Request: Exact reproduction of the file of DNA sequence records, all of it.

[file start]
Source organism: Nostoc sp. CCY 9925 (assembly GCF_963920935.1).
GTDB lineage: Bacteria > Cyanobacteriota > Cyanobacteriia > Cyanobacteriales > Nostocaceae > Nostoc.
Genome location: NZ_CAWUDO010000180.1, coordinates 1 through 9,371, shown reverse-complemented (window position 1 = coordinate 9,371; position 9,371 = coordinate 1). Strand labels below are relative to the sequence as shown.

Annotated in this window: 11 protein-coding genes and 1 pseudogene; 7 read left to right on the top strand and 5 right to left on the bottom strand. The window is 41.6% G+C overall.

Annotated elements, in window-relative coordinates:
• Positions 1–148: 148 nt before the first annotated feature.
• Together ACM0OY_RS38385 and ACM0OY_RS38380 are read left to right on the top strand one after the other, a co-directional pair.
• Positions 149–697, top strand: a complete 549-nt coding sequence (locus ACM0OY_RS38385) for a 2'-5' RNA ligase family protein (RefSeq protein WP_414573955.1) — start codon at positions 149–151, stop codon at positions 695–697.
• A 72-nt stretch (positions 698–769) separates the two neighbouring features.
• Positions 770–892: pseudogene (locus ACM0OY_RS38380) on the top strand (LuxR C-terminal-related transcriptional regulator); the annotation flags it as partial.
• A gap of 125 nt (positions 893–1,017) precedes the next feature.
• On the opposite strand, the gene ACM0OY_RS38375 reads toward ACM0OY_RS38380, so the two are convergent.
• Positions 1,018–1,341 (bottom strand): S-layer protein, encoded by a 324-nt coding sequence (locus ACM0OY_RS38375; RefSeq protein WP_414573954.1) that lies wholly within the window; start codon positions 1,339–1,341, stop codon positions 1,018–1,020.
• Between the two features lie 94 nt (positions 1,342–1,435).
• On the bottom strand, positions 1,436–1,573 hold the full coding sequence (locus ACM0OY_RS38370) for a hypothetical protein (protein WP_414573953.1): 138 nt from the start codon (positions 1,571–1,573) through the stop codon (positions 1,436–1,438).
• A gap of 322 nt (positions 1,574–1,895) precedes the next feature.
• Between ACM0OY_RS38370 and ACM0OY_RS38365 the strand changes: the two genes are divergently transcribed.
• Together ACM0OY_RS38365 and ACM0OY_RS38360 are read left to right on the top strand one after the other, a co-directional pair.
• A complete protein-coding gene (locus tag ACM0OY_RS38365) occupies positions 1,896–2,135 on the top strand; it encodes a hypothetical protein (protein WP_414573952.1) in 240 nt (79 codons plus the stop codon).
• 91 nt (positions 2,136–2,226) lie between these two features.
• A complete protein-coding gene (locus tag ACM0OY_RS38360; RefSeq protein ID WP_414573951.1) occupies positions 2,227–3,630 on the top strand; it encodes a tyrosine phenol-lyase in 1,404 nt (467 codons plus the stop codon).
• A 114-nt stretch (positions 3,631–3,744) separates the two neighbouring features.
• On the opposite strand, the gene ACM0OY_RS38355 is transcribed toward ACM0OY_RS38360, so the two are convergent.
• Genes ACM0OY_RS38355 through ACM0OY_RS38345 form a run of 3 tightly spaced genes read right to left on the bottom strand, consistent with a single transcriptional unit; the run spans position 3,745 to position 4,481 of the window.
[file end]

Source organism: Nostoc sp. CCY 9925 (assembly GCF_963920935.1).
GTDB lineage: Bacteria > Cyanobacteriota > Cyanobacteriia > Cyanobacteriales > Nostocaceae > Nostoc.
Genome location: NZ_CAWUDO010000180.1, coordinates 1 through 9,371, shown reverse-complemented (window position 1 = coordinate 9,371; position 9,371 = coordinate 1). Strand labels below are relative to the sequence as shown.

Annotated in this window: 11 protein-coding genes and 1 pseudogene; 7 read left to right on the top strand and 5 right to left on the bottom strand. The window is 41.6% G+C overall.

Annotated elements, in window-relative coordinates:
• Positions 1–148: 148 nt before the first annotated feature.
• Together ACM0OY_RS38385 and ACM0OY_RS38380 are read left to right on the top strand one after the other, a co-directional pair.
• Positions 149–697, top strand: a complete 549-nt coding sequence (locus ACM0OY_RS38385) for a 2'-5' RNA ligase family protein (RefSeq protein WP_414573955.1) — start codon at positions 149–151, stop codon at positions 695–697.
• A 72-nt stretch (positions 698–769) separates the two neighbouring features.
• Positions 770–892: pseudogene (locus ACM0OY_RS38380) on the top strand (LuxR C-terminal-related transcriptional regulator); the annotation flags it as partial.
• A gap of 125 nt (positions 893–1,017) precedes the next feature.
• On the opposite strand, the gene ACM0OY_RS38375 reads toward ACM0OY_RS38380, so the two are convergent.
• Positions 1,018–1,341 (bottom strand): S-layer protein, encoded by a 324-nt coding sequence (locus ACM0OY_RS38375; RefSeq protein WP_414573954.1) that lies wholly within the window; start codon positions 1,339–1,341, stop codon positions 1,018–1,020.
• Between the two features lie 94 nt (positions 1,342–1,435).
• On the bottom strand, positions 1,436–1,573 hold the full coding sequence (locus ACM0OY_RS38370) for a hypothetical protein (protein WP_414573953.1): 138 nt from the start codon (positions 1,571–1,573) through the stop codon (positions 1,436–1,438).
• A gap of 322 nt (positions 1,574–1,895) precedes the next feature.
• Between ACM0OY_RS38370 and ACM0OY_RS38365 the strand changes: the two genes are divergently transcribed.
• Together ACM0OY_RS38365 and ACM0OY_RS38360 are read left to right on the top strand one after the other, a co-directional pair.
• A complete protein-coding gene (locus tag ACM0OY_RS38365) occupies positions 1,896–2,135 on the top strand; it encodes a hypothetical protein (protein WP_414573952.1) in 240 nt (79 codons plus the stop codon).
• 91 nt (positions 2,136–2,226) lie between these two features.
• A complete protein-coding gene (locus tag ACM0OY_RS38360; RefSeq protein ID WP_414573951.1) occupies positions 2,227–3,630 on the top strand; it encodes a tyrosine phenol-lyase in 1,404 nt (467 codons plus the stop codon).
• A 114-nt stretch (positions 3,631–3,744) separates the two neighbouring features.
• On the opposite strand, the gene ACM0OY_RS38355 is transcribed toward ACM0OY_RS38360, so the two are convergent.
• Genes ACM0OY_RS38355 through ACM0OY_RS38345 form a run of 3 tightly spaced genes read right to left on the bottom strand, consistent with a single transcriptional unit; the run spans position 3,745 to position 4,481 of the window.